What’s your neighboring superpower?

…or maybe neighboring is your superpower!


I have been thinking about some of my favorite door-knocking experiences from this summer. During the 8 Front Doors Initiative, we deliver a weekly card to the houses in our neighborhood. At first, the cards had a neighboring tip on one side and, on the other, quotes about the benefits of neighboring. Now, instead of tip cards, we are handing out culture cards. These are based on an article by John McKnight entitled Peacemaking Powers and the Culture they Create. If we meet any neighbors when we are out delivering the cards, we ask a question about the topic on the card. The first culture card in our deck was the kindness card. McKnight describes kindness as “the power to care.” When we met neighbors out on their front porches, we asked them where they saw kindness on their block. Hearing even one story of kindness on each street gave me hope and made me feel more connected on those blocks.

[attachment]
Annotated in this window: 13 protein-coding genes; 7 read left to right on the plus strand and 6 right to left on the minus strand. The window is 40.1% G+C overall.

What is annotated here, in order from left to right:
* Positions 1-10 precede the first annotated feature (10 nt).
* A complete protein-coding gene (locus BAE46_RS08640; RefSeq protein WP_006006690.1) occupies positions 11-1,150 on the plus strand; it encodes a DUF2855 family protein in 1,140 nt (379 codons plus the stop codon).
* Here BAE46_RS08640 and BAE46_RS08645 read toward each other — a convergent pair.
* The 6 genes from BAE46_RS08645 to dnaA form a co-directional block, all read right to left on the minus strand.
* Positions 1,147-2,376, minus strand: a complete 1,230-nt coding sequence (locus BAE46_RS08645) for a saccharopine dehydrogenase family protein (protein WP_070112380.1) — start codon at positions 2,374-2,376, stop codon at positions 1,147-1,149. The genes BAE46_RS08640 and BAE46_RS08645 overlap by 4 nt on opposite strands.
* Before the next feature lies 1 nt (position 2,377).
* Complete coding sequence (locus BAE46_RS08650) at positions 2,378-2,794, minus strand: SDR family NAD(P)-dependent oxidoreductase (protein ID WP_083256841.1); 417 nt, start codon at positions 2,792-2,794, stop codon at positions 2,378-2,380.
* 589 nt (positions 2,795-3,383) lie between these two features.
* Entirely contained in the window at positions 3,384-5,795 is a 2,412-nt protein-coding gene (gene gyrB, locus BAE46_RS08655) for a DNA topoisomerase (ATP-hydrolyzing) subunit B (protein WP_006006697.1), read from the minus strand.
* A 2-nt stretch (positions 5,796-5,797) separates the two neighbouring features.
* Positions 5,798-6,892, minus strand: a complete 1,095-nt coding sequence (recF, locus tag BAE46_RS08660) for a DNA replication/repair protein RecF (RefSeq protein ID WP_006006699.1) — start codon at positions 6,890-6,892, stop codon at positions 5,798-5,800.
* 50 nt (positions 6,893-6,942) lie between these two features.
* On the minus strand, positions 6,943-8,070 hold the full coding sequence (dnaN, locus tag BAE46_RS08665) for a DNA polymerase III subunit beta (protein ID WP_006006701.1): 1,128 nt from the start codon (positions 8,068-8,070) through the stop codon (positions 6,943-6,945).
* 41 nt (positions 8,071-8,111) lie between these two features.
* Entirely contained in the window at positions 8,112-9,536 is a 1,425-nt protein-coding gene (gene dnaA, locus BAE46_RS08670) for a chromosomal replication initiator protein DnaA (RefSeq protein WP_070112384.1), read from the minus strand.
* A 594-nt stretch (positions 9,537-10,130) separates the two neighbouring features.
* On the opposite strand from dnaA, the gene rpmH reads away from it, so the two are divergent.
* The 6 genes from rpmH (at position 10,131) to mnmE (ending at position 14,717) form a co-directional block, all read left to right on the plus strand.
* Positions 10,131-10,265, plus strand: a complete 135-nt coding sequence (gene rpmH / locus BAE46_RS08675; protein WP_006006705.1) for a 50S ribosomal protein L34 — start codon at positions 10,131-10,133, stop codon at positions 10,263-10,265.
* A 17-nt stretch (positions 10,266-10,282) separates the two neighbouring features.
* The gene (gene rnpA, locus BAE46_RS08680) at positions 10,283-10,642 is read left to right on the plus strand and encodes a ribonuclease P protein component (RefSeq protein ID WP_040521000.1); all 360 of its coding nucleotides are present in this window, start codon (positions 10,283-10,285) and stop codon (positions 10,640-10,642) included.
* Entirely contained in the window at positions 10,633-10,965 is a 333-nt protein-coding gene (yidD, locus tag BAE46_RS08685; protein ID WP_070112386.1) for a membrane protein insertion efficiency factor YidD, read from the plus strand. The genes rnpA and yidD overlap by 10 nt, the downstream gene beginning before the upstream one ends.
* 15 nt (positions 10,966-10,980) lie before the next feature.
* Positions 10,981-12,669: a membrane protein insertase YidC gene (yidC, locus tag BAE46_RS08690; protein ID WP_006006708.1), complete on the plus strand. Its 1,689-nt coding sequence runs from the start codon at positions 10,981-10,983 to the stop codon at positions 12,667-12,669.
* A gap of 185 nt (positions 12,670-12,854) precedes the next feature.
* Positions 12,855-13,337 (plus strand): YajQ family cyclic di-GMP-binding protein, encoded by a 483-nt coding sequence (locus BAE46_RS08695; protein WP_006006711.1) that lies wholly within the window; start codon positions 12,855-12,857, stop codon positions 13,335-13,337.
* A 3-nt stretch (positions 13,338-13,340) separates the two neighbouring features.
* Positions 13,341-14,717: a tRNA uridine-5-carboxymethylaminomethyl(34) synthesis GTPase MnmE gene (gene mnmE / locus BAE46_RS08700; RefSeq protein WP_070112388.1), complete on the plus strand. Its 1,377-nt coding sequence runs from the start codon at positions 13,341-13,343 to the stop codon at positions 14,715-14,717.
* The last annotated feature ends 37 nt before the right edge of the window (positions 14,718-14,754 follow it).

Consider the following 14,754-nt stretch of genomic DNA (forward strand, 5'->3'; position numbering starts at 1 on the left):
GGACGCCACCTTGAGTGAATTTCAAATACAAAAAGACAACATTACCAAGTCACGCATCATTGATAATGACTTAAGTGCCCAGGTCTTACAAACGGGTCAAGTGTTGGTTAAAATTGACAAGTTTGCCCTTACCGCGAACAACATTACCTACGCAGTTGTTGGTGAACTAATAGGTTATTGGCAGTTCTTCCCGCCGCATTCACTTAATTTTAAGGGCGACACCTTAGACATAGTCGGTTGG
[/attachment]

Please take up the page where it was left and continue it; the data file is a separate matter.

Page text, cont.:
During the week of the kindness cards, the first person we visited was a gentleman who was sitting out on his porch in the evening. We handed him the card and asked where he saw kindness on his block. He spoke generally of how the neighbors closest to him watch out for each other. Then he commented that he had just delivered dinner to his neighbors. He explained that he used to be a professional chef and misses cooking for groups. He had prepared a meal with meat and potatoes and vegetables and even warm cornbread! He laughed that his neighbors really like it when he cooks. I bet they do!

Farther on down the street, we chatted with a neighbor and asked him about kindness. He, again, talked about the people in the houses nearest him all watching out for each other. He mentioned that he had been mowing the grass for the new neighbor two houses over because she did not yet have a lawn mower. How kind!

In the next block, there was a resident who told us that he didn’t really see too much kindness going on. However, later in the conversation he talked about how he sometimes rolled his trash can across the street so that the guys remodeling the home there could use it and not have to haul all their trash away. That was a simple kindness, but I am sure it was very helpful to the recipients.

As we continue neighboring – whether it be easy or challenging, may we have an eye for kindness.

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